August 30, 2004


Strategist focuses on president's devotees (Anne E. Kornblut, August 30, 2004, Boston Globe)

Despite an expected showcasing of the ''softer side" of the Republican Party at the convention in New York this week -- an attempt to win undecided and moderate voters to the GOP cause -- the heart of the strategy is to drive up the turnout of hard-core believers.

Bush spends a striking amount of time in Republican-leaning areas of swing states, seeking to ratchet up enthusiasm. His campaign has run advertising on cable networks tailored to such Republican-friendly viewers as golfers and fishermen. To Rove, an obsessive number cruncher, it all boils down to a simple empirical fact: There are more potential Republicans out there in battleground states than undecided moderates. Get the Republicans to show up on Election Day and the race is won.

But the approach breaks from conventional wisdom, and it is, by all accounts, a gamble -- one that could cement Rove's reputation as a political legend and shift the paradigm of future elections if it succeeds, as it apparently did in the congressional midterm elections in 2002, or offer an embarrassing indictment of Rove's master plan if it fails. [...]

Ralph Reed, a conservative strategist and a Bush campaign adviser, would not characterize Rove's approach as divisive, but did agree that the Bush campaign has shed the conventional wisdom that reveres moderate swing voters.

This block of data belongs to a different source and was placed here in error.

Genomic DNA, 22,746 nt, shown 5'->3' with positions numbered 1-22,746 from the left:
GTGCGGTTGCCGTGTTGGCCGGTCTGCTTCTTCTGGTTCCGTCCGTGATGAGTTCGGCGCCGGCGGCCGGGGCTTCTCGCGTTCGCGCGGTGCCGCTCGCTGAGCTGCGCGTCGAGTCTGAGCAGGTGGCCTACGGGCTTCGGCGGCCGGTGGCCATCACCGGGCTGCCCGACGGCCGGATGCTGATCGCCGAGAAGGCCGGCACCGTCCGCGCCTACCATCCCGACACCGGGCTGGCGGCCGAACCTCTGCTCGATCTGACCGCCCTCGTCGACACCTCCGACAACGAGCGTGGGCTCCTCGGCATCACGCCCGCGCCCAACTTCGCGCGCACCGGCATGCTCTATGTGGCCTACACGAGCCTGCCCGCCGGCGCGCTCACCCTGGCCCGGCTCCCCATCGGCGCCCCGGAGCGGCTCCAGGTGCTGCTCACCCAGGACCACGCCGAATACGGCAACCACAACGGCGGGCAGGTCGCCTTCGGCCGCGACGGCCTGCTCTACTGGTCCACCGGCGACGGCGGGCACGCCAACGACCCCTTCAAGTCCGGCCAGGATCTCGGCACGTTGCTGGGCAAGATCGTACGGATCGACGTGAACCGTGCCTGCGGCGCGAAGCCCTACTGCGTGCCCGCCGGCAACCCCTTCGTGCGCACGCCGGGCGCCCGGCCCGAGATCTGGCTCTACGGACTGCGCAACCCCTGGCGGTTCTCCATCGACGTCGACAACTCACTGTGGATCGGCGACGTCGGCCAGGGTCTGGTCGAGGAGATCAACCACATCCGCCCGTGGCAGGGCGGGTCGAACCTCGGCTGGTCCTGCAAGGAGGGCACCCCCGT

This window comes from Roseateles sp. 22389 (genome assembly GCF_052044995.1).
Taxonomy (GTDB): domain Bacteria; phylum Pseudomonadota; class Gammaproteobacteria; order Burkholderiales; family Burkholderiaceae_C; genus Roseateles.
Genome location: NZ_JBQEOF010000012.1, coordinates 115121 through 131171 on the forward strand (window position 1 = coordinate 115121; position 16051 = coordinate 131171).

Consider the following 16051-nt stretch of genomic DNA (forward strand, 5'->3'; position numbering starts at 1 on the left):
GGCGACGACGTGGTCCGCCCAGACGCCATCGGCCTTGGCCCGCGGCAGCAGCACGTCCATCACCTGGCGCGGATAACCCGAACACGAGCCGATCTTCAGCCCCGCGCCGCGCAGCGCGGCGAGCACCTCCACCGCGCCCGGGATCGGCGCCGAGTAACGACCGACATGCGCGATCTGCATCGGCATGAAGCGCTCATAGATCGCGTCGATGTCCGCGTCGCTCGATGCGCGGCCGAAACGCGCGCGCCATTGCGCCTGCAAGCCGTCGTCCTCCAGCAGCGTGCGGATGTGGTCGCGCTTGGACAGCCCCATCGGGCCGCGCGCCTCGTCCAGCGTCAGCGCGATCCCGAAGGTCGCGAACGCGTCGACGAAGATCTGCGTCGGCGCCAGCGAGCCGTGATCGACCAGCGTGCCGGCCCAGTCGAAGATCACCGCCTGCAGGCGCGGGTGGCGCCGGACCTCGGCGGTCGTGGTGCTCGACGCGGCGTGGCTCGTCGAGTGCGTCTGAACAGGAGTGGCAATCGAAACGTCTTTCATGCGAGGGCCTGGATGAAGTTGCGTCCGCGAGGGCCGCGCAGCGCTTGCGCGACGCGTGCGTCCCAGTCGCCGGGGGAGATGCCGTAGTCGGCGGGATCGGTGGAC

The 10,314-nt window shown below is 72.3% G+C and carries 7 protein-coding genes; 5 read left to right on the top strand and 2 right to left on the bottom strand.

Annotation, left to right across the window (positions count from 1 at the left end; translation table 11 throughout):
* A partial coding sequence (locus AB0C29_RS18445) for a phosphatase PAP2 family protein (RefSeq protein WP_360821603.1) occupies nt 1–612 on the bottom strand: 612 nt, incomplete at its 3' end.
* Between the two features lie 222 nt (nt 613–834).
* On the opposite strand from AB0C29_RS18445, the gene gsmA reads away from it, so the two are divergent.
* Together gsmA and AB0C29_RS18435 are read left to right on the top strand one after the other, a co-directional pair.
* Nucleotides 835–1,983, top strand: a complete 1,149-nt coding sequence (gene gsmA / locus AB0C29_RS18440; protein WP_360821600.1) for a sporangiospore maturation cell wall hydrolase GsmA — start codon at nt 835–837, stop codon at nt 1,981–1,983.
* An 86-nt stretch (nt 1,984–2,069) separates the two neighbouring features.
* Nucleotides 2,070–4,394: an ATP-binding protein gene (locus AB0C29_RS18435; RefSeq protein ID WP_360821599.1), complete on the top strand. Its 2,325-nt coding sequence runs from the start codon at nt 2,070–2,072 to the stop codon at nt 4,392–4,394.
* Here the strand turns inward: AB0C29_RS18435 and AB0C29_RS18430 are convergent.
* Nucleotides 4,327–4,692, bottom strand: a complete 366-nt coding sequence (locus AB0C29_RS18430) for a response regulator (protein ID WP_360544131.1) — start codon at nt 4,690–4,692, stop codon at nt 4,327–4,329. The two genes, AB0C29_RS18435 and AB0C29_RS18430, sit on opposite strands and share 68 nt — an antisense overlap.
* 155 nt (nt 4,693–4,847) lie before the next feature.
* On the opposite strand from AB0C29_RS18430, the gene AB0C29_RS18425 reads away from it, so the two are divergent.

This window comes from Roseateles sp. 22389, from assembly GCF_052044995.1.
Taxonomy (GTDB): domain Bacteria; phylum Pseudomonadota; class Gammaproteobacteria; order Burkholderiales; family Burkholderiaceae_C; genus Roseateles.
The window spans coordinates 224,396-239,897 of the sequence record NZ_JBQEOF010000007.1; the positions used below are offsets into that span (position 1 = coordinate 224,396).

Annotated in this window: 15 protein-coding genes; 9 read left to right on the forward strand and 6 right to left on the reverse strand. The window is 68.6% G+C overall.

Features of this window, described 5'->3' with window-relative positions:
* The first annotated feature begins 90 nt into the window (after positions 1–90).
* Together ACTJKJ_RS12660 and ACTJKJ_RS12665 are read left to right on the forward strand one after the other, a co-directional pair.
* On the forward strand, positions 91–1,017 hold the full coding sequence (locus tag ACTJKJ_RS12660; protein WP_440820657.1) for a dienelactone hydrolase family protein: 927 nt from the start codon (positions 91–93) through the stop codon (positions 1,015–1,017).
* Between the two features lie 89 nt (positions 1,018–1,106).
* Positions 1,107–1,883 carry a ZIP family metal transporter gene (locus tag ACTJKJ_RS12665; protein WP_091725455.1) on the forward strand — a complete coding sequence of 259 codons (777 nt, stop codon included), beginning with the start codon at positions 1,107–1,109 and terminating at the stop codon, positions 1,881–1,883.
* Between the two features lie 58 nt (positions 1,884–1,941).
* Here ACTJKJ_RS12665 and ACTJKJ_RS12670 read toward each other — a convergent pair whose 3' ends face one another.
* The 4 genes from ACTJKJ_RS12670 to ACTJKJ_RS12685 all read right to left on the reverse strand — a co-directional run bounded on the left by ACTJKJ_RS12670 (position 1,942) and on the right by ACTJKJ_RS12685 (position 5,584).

''I think not only Karl would say, but a lot of people would say, that the number of true independent and swing voters is actually very small," Reed said. ''Over time, as we get more precise in the polling and in identifying them, there is a consensus emerging that the swing vote is not what it was 20 years ago -- and may not have been as large as we once thought it was."

Rove and other Bush campaign advisers vehemently deny that the divided electorate is their doing.

''American politics over the last decade has become increasingly polarized by party," Rove said in an interview with the Globe. ''You don't want to read too much into that, but you don't want to read too little into the fact that the pool of true independents has been shrinking. And even more than that, if you step back, the two parties are now at parity, which is not the way it has been through most of our adulthood."

In other words, Rove said, there are now as many Republicans as Democrats, liberating the GOP from the need to pick off sizable chunks from the opposition.

Asked whether it is now mathematically possible to win a presidential race without any swing voters, Rove did not skip a beat. ''Yes," he replied.

''But I think that's a very risky strategy," he quickly added. ''You have to be persuading people who are for you, as well as driving up turnout."

Rove describes his focus as ferreting out ''suspected Republicans" -- people who live in predominantly Republican areas and are predisposed to vote for the president, but are either unregistered or unmotivated to go to the polls. These, Rove argues, are the voters who are most capable of tipping the balance in a narrowly divided race, comprising an arguably more potent bloc than the meager few who have not yet made up their minds.

To that end, Bush often visits Republican-leaning pockets of battleground states, traveling to places he won by comfortable margins -- such as the western panhandle of Florida or York, Pa. -- rather than devote himself exclusively to evenly divided counties, or venture into hostile territory, as Senator John F. Kerry, the Democratic nominee, often does. Over the weekend, traveling in Ohio, Bush visited Miami County (which he won in 2000, 61 percent to 36 percent), Allen County (which he won 65 percent to 32 percent), and Wood County (which he won 53 percent to 44 percent).